Friday 19 September 2014

Book Review: Relativity – The Special & the General Theory by Albert Einstein

Relativity – The Special and The General Theory. A Popular Exposition.

Anyone who reads or writes science fiction gets caught up in relativity some time or other, whether it is with faster than light travel, warp drives, time travel, wormholes, the bending of space and time or any of a number of other fun concepts. Wouldn't it be nice to actually know some of the real theory behind all of this? Some people are put off reading about the subject because much of what is written is heavily mathematical. Worry no more. This book by Albert Einstein himself is aimed at those who want to understand the concepts but don't want to get bogged down in mathematics.

I have just re-read this book, and just like the last time I read it some twenty years ago, I am both impressed and grateful that a man of such awe-inspiring intellectual prowess took the trouble to explain this complex subject to me. It's almost as though he is in the room talking to a non-mathematician, and gently, one step at a time, starting with the fundamentals, building up the ideas that make this impressive set of theories.

I thought to tell you what the book is and who it is aimed at, but I cannot put it better than Albert Einstein's own words in his preface of December 1916.

The present book is intended, as far as possible, to give an exact insight into the theory of Relativity to those readers who, from a general scientific and philosophical point of view, are interested in the theory, but who are not conversant with the mathematical apparatus of theoretical physics. The work presumes a standard of education corresponding to that of a university matriculation examination, and, despite the shortness of the book, a fair amount of patience and force of will on the part of the reader. The author has spared himself no pains in his endeavour to present the main ideas in the simplest and most intelligible form, and on the whole, in the sequence and connection in which they actually originated. In the interest of clearness, it appeared to me inevitable that I should repeat myself frequently, without paying the slightest attention to the elegance of the presentation. I adhered scrupulously to the precept of that brilliant theoretical physicist L. Boltzmann, according to whom matters of elegance ought to be left to the tailor and to the cobbler. I make no pretence of having withheld from the reader difficulties which are inherent to the subject. On the other hand, I have purposely treated the empirical physical foundations of the theory in a "step-motherly" fashion, so that readers unfamiliar with physics may not feel like the wanderer who was unable to see the forest for the trees. May the book bring some one a few happy hours of suggestive thought!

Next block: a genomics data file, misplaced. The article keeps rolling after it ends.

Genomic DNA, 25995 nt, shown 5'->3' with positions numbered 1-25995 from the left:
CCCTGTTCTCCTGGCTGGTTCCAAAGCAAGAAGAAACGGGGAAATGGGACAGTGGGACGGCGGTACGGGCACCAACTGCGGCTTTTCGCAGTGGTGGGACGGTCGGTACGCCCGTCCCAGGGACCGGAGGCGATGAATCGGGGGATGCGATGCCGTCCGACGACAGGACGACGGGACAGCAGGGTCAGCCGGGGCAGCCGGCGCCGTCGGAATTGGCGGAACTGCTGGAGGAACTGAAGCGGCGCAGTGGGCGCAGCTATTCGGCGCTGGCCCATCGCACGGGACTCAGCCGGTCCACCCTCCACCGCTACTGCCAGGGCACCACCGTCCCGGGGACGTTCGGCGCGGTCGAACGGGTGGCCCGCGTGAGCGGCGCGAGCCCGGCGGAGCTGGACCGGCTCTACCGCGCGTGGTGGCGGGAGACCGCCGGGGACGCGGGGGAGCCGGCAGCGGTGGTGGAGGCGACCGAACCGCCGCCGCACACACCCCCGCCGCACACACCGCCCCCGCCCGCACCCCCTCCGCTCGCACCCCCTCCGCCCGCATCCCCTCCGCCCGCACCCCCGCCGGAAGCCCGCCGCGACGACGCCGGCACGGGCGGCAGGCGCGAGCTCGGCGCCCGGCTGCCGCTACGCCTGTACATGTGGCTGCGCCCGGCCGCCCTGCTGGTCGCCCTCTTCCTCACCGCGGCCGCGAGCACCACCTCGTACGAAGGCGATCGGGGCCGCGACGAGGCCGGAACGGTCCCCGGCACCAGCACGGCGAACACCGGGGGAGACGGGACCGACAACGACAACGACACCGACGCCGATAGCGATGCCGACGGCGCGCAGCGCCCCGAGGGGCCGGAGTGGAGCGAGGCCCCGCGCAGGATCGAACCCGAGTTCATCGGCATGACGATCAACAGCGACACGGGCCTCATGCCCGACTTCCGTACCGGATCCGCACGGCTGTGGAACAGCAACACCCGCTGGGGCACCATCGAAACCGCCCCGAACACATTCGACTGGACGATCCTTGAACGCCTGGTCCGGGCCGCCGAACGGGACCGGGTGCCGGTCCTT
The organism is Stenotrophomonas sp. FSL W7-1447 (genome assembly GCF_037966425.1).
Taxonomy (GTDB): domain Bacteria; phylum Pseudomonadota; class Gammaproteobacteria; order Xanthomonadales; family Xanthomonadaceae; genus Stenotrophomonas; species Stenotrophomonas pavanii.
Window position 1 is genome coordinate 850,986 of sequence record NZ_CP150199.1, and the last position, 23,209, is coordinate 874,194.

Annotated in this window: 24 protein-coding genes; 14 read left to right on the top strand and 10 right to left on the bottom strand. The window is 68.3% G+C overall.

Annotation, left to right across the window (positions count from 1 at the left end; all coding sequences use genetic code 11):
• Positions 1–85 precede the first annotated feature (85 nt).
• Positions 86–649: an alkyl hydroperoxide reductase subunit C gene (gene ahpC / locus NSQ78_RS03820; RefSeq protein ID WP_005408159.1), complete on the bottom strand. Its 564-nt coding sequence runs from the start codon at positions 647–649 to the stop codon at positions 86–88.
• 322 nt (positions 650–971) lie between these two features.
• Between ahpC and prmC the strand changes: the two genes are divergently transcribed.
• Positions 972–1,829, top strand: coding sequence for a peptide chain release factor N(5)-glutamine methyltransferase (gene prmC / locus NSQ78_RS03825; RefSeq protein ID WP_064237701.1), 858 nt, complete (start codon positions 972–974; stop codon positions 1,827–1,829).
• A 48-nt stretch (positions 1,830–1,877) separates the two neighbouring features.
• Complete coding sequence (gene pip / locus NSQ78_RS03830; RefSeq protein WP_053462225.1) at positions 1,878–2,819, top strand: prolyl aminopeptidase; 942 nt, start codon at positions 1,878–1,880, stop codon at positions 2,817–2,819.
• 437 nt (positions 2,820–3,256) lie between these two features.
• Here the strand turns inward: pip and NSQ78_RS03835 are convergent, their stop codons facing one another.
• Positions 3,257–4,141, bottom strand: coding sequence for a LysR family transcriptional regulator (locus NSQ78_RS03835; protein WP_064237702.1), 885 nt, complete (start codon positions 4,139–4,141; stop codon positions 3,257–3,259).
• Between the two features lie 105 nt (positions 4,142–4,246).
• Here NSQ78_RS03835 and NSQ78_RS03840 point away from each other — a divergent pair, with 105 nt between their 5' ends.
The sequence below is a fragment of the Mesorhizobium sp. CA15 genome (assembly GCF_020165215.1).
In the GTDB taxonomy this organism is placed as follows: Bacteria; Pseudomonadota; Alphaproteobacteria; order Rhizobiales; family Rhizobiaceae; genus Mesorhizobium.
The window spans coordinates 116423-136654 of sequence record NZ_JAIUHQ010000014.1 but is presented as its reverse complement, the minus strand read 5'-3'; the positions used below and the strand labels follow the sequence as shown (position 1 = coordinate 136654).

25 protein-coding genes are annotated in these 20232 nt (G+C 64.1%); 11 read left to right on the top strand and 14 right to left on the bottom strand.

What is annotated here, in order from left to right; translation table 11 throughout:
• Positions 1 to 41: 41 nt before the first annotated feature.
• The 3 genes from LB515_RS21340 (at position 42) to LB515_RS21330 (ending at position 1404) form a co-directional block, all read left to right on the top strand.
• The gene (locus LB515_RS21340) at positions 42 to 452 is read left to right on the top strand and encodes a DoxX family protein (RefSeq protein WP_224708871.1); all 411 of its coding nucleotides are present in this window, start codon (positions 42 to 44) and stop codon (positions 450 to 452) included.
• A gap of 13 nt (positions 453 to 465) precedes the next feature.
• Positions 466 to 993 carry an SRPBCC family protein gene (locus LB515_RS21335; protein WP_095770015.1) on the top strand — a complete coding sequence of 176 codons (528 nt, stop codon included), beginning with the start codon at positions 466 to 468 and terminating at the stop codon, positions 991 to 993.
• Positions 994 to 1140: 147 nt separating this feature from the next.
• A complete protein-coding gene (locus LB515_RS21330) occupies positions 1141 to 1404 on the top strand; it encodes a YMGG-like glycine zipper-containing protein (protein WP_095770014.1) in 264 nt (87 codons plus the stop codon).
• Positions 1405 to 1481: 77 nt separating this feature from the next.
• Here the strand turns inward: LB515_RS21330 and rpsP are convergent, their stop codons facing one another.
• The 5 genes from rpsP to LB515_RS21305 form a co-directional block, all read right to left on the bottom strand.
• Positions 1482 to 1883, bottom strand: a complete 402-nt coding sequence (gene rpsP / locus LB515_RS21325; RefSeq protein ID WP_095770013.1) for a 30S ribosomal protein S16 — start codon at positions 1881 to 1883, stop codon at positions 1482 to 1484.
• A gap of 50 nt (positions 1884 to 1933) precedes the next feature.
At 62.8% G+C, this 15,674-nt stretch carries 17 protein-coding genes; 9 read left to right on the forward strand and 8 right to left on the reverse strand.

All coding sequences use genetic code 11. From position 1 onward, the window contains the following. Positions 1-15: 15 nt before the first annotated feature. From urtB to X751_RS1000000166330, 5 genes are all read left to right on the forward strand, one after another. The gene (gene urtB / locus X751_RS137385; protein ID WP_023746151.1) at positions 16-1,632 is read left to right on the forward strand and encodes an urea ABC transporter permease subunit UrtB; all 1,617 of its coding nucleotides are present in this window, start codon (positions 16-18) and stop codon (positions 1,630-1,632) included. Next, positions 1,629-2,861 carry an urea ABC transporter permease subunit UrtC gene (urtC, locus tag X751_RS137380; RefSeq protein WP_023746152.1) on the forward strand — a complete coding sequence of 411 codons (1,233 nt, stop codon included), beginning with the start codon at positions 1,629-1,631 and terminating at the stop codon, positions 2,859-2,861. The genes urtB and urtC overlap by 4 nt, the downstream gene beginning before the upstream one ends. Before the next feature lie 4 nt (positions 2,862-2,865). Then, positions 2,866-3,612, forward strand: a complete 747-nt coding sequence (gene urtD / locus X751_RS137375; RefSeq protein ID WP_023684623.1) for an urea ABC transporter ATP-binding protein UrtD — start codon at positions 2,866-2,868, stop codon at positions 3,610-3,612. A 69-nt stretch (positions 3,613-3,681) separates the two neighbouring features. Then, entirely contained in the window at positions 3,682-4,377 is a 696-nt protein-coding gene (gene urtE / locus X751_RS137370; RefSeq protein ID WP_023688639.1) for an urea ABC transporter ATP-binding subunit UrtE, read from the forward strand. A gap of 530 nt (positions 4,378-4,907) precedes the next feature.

The book is written in 32 short chapters, most of which are less than four pages in length. The chapters are bite-sized chunks, and each adds a new step in understanding of the theory. The chapters are organised into three parts and three appendices:

Part I The Special Theory of Relativity
Part II The General Theory of Relativity
Part III Considerations on the Universe as a Whole
Appendix I Simple Derivation of the Lorentz Transformation